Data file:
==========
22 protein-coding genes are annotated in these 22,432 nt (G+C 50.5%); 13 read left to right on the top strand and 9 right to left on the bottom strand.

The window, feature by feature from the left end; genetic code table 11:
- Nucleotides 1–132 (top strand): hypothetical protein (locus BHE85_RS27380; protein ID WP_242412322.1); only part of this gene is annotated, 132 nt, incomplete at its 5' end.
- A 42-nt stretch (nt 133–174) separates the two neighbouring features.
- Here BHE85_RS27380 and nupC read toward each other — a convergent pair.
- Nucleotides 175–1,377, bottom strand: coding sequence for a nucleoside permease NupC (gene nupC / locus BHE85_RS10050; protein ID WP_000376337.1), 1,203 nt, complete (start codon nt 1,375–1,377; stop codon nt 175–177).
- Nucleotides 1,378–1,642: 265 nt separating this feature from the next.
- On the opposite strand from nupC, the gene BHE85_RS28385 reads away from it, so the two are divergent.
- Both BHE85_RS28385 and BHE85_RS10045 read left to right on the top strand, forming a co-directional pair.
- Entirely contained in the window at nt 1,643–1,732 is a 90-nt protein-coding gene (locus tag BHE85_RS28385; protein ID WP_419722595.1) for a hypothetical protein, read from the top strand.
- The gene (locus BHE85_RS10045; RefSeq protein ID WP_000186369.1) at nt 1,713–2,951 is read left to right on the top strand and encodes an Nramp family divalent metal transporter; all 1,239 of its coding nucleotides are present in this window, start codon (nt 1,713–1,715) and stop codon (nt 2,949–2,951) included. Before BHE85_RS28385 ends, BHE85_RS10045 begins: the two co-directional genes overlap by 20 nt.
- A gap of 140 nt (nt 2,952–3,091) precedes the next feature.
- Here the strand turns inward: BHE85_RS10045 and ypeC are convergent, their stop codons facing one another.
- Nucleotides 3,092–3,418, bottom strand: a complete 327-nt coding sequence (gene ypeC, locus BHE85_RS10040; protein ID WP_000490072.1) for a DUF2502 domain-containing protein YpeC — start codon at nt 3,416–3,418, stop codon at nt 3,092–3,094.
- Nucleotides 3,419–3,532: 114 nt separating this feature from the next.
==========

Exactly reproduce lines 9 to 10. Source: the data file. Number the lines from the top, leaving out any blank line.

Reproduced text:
- Both BHE85_RS28385 and BHE85_RS10045 read left to right on the top strand, forming a co-directional pair.
- Entirely contained in the window at nt 1,643–1,732 is a 90-nt protein-coding gene (locus tag BHE85_RS28385; protein ID WP_419722595.1) for a hypothetical protein, read from the top strand.